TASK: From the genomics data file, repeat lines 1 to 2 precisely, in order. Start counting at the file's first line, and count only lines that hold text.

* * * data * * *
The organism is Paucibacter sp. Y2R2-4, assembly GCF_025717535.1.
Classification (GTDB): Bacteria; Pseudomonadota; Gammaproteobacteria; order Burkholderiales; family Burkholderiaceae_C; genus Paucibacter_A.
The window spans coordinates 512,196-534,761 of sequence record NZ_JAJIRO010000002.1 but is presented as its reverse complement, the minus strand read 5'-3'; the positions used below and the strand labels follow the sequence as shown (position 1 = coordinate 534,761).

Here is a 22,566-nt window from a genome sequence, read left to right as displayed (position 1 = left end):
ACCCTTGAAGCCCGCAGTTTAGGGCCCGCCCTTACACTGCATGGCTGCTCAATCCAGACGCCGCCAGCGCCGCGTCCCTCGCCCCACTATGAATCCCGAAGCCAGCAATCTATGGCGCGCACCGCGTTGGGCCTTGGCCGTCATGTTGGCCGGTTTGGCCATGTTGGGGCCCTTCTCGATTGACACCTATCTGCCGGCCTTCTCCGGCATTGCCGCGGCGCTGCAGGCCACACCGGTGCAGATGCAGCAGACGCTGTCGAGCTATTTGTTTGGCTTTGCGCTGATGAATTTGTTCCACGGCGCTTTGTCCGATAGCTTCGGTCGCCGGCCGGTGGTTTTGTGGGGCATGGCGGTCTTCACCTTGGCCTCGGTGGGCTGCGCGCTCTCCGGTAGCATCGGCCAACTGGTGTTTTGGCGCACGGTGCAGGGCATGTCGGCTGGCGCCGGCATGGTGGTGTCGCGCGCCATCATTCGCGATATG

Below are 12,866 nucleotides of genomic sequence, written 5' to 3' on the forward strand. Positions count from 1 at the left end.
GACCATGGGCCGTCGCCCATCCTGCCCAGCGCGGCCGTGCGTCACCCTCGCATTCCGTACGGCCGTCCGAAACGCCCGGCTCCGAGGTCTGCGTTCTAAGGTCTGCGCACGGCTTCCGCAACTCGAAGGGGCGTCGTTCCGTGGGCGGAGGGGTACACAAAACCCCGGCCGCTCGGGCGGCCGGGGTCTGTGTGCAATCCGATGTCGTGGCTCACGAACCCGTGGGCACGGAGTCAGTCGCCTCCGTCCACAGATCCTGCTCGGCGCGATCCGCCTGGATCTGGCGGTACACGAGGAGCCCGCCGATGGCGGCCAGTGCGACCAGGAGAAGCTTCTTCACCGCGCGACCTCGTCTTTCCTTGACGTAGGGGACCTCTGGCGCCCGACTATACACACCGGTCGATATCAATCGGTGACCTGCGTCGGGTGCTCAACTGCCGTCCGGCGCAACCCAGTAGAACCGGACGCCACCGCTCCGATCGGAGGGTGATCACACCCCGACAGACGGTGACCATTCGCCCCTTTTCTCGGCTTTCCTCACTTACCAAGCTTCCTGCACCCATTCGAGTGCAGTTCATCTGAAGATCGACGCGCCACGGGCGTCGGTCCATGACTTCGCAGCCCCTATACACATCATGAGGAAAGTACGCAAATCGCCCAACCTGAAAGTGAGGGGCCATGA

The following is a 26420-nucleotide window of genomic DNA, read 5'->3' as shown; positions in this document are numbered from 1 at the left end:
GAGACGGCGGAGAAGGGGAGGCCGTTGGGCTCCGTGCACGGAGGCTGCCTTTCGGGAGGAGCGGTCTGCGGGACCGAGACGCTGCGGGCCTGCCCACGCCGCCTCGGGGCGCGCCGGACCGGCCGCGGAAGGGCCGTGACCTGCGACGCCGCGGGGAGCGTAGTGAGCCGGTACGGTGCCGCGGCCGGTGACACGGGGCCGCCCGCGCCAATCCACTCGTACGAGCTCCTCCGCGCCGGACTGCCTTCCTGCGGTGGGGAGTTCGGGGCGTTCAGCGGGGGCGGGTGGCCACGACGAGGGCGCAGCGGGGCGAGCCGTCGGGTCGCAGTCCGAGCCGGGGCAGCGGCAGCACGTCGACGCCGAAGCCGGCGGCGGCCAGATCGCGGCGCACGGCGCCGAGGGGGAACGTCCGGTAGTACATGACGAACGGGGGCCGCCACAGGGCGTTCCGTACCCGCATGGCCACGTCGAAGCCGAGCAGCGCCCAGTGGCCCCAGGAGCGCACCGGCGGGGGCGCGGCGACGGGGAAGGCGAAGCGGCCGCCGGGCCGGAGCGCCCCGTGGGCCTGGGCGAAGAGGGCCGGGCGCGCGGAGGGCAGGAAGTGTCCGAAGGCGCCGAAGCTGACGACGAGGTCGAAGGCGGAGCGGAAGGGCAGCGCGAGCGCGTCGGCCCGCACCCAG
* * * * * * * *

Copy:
The organism is Paucibacter sp. Y2R2-4, assembly GCF_025717535.1.
Classification (GTDB): Bacteria; Pseudomonadota; Gammaproteobacteria; order Burkholderiales; family Burkholderiaceae_C; genus Paucibacter_A.